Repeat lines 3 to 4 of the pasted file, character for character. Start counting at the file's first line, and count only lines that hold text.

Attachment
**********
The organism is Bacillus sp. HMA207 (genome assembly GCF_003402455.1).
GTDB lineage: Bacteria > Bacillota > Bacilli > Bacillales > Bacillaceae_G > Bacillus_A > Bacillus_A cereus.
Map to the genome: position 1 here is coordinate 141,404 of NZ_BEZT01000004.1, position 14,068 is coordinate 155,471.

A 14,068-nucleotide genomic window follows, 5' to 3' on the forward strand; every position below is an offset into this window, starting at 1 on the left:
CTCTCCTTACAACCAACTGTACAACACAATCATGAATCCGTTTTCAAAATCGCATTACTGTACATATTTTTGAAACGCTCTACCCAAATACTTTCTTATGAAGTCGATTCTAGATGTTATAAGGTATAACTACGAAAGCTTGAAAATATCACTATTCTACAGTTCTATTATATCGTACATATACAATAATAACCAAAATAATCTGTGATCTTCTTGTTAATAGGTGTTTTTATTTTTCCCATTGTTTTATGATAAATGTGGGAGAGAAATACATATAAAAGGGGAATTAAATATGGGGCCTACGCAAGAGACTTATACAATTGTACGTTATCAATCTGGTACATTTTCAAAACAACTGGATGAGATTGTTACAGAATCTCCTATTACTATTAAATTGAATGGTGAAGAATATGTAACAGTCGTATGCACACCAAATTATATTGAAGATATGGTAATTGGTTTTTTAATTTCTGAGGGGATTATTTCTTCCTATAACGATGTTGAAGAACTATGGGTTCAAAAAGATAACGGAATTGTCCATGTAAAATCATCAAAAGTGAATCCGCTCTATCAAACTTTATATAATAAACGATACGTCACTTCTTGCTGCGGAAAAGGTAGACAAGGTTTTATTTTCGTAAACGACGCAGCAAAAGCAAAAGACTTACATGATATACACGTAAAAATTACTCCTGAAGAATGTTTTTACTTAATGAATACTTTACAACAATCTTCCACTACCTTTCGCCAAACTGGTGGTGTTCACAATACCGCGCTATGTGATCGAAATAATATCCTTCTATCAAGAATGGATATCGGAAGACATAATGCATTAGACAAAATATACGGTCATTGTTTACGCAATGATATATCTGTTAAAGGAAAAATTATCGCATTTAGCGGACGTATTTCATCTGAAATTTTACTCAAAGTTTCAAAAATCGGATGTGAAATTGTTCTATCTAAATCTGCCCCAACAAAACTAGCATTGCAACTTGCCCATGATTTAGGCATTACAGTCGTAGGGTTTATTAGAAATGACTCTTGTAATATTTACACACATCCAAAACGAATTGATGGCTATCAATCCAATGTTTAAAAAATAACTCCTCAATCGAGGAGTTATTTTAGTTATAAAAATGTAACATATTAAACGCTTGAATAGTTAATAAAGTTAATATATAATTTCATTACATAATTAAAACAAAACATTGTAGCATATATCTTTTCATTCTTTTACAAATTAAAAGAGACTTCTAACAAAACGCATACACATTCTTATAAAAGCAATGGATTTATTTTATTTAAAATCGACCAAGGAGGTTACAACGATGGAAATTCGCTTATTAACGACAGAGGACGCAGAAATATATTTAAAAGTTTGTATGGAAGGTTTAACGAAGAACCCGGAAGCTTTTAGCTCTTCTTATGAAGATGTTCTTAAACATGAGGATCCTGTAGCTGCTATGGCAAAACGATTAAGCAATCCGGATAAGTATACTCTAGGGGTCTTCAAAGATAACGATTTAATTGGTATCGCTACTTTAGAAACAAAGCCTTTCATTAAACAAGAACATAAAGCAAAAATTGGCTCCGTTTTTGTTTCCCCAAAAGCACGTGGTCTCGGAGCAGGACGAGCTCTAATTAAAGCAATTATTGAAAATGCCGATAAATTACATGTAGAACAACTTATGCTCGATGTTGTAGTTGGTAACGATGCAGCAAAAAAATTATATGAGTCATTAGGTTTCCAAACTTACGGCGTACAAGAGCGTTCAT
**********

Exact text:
Map to the genome: position 1 here is coordinate 141,404 of NZ_BEZT01000004.1, position 14,068 is coordinate 155,471.

A 14,068-nucleotide genomic window follows, 5' to 3' on the forward strand; every position below is an offset into this window, starting at 1 on the left: